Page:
If you’re new to factoring, you might come across terms that you’re not familiar with. It’s important that your factoring company explains how factoring works and what each term means. To make it easier to understand the process, we’ve pulled together a list of common factoring terms and definitions that we think you’ll find helpful.
Factoring: A process where a factoring company purchases your company’s invoices then pays you a percentage of that invoice quickly
Non-Recourse Factoring: Factor assumes credit risk on invoices that aren’t collected within a certain number of days
Recourse Factoring: Customer assumes credit risk on invoices that aren’t collected within a certain number of days
FMA (Factoring Master Agreement): A document explaining terms and conditions of the factoring agreement
BOL (Bill of Lading): A document used in the transportation of goods issued by the carrier
Proof of Delivery (POD): A document that shows goods were received
Reserves: The portion of the invoice that the factor has not yet advanced to the client. Carrier receives most of the reserve amount once the invoice is paid
Working Capital: A financial term measuring liquidity available in a business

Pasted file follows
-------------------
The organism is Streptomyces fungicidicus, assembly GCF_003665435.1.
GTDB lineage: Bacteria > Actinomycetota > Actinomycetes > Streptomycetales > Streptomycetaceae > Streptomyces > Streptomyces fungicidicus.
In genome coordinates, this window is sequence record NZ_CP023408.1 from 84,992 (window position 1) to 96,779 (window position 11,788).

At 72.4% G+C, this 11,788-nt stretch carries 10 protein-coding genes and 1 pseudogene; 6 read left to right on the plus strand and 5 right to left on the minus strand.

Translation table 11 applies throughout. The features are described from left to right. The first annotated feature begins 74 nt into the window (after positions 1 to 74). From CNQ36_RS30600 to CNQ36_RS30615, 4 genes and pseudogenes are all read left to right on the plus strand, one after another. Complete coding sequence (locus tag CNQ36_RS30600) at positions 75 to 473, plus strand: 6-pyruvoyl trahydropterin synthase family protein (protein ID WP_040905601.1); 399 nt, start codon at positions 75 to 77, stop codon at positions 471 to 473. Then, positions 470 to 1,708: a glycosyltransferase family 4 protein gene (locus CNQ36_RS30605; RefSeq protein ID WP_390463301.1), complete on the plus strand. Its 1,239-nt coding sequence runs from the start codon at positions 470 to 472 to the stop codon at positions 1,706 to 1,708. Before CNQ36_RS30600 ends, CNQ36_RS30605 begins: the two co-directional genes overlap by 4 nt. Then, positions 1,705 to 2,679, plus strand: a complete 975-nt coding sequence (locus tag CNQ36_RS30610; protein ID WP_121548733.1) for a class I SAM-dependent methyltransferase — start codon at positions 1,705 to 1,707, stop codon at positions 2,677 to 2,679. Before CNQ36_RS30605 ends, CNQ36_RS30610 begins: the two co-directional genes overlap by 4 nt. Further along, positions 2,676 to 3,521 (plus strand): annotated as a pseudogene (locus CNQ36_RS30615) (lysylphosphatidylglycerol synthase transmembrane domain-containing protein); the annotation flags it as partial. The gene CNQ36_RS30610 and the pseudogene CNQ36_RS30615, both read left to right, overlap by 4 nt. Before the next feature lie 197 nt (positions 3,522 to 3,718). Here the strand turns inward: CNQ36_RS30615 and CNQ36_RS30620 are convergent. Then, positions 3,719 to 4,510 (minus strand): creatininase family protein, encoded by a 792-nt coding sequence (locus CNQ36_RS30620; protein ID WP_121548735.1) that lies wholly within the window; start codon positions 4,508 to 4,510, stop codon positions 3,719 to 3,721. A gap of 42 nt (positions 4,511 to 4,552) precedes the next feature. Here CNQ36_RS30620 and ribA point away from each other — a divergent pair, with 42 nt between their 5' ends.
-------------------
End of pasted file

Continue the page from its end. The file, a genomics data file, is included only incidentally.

Accounts Receivables: Money owed to a business by its clients
Debtor: An entity that owes a debt to another entity
Advance: An upfront lend of a certain amount of money
Freight Broker: An intermediary between a shipper and a carrier
Shipper: Party responsible for initiating a shipment
Carrier: Party that transports goods Uniform Commercial Code
(UCC): The Uniform Commercial Code is a set of standardized legal guidelines defining how sales and commercial transactions are to be carried out in the U.S.
We hope you find these definitions useful when considering or discussing factoring services. If you’d like additional information about factoring or how it works, contact one of our knowledgeable factoring consultants and they’ll walk you through the process. Continue to check back on our blog for more factoring tips and info!